Features 20 Aug 2013

Race Recap: Dean Ferris

Australia's latest world championship round winner speaks about his Bastogne breakthrough.

Australia’s Monster Energy Yamaha MX2 racer Dean Ferris broke through for his first-ever race overall win at the World Motocross GP at Bastogne, Belgium over the weekend.

And it wasn’t just the fact the 23-year-old won that has tongues wagging; it’s HOW he won, as he dominated the qualifying and both GP races.

MotoOnline.com.au caught up with Ferris over breakfast the day after his momentous win to find out how he did it.

Australia's Dean Ferris wins at Bastogne for Monster Energy Yamaha.

Australia’s Dean Ferris wins at Bastogne for Monster Energy Yamaha.

First up, Deano, congratulations on your first-ever GP round win. How does it feel?

To be honest I don’t even think it’s sunken in yet. It all happened so fast and it was a little unexpected. I hadn’t even finished 2-2 this season, so to go out and score a perfect weekend has kind of shocked me. I didn’t do anything crazy and there was no magic involved. I just pinned it, put my head down, and that was that.

Right from the get-go, though, you were on form. You won qualifying, then went 1-1 in both motos. Take us through the day and how it panned out for you.

My timed qualifying position wasn’t that great. I was placed 10th, but the times were really close. During qualifying I was running in second and five laps in I passed Jose Butron, then soon afterward Jeffrey [Herlings] also got around him and started to come after me.

I stepped it up and the two of us checked out. We battled, then he went down while trying to pass me and hurt his shoulder in the process. From there it was an easy win for me.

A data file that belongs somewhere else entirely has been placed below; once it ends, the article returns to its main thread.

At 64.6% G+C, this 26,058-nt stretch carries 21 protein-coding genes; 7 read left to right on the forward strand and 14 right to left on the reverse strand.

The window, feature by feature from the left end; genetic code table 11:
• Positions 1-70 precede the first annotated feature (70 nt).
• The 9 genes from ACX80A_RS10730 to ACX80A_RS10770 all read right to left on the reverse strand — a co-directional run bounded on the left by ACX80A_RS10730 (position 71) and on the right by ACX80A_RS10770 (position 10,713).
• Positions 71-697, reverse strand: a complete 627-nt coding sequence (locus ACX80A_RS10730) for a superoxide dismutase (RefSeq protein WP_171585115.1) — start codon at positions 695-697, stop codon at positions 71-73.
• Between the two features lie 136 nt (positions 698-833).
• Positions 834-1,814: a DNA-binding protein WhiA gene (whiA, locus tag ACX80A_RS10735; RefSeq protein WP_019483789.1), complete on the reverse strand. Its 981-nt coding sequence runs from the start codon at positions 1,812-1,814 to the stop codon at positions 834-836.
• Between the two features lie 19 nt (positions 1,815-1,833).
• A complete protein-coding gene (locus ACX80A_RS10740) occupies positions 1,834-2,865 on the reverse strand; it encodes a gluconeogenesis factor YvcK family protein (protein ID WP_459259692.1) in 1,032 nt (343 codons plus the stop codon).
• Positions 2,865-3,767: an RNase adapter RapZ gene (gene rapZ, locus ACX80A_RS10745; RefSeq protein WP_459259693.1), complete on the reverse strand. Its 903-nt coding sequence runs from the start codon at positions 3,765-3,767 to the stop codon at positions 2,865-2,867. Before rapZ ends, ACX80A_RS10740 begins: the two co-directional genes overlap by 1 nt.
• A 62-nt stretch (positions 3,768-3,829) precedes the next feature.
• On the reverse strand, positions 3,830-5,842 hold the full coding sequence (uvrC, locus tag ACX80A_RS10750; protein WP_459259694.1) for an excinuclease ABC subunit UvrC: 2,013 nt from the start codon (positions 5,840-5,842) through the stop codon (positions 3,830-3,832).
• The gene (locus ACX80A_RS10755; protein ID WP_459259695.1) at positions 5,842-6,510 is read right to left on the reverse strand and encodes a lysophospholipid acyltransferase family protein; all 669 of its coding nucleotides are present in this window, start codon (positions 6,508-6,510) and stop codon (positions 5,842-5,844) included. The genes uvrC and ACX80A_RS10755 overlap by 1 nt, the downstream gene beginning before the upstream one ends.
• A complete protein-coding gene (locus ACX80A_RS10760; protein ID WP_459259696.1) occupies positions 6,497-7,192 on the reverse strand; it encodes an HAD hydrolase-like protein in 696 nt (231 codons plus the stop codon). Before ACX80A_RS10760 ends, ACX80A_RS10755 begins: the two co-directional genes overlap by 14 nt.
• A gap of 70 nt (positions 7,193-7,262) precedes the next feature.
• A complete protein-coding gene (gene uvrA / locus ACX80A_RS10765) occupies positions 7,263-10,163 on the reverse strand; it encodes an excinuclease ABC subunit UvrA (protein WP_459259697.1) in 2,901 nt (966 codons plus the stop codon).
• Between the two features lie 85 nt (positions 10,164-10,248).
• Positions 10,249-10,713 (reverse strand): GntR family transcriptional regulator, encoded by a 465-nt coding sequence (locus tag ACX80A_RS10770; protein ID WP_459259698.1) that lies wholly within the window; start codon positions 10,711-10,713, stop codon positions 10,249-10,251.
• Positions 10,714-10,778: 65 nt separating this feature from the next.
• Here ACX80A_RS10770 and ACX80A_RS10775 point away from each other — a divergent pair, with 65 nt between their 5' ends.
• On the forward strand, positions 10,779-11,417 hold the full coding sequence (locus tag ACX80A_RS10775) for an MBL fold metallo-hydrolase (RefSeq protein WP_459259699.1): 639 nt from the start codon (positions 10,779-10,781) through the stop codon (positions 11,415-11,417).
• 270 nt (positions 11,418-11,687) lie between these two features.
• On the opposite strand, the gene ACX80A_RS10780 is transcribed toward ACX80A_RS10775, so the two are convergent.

Jeffrey didn’t line up for the two races, so every MX2 racer suddenly felt they had a chance. I ripped a good start and settled into second place. It wasn’t easy, though. My teammate, Maxime Desprey, was leading and roosted the hell out of me and ruined my goggles. I couldn’t pull them off, though, because of the rocks and dust.

I decided to hang back a bit and waited for him to get tired, and as soon as I saw his lap times drop I pounced, and within a lap I’d passed him. I immediately threw my goggles off and that was a huge relief. I gapped the field by a few seconds and maintained it to the end.

In the second race I again started second, but immediately passed for the lead and just stormed it, pulling a seven-second lead after 15 minutes. From there it was a matter of controlling it. Over the last 10 minutes I had some rear brake problems, so I used my head and backed it off a bit and just focused on bringing it home.

Man, that last race must’ve felt like it dragged on for an eternity.

Believe it or not, I think it was one of the most relaxed races I’ve ever ridden. My family said it was longest 40 minutes of their lives, but I was soaking it up and felt comfortable and confident.

Ferris became the fourth ever Australian to stand on top of the MXGP podium alongside Leisk, Reed and McFarlane.

Ferris became the fourth ever Australian to stand on top of the MXGP podium alongside Leisk, Reed and McFarlane.

This result is something you’ve been chasing for a while now. Were you surprised at how dominant you were all weekend?

Yeah I was, but at the same time, I feel like I’ve got enough racing experience, speed and fitness to know it was possible. But on the weekend I think it all came together at the right time. It also helped that Jeffrey wasn’t on the line.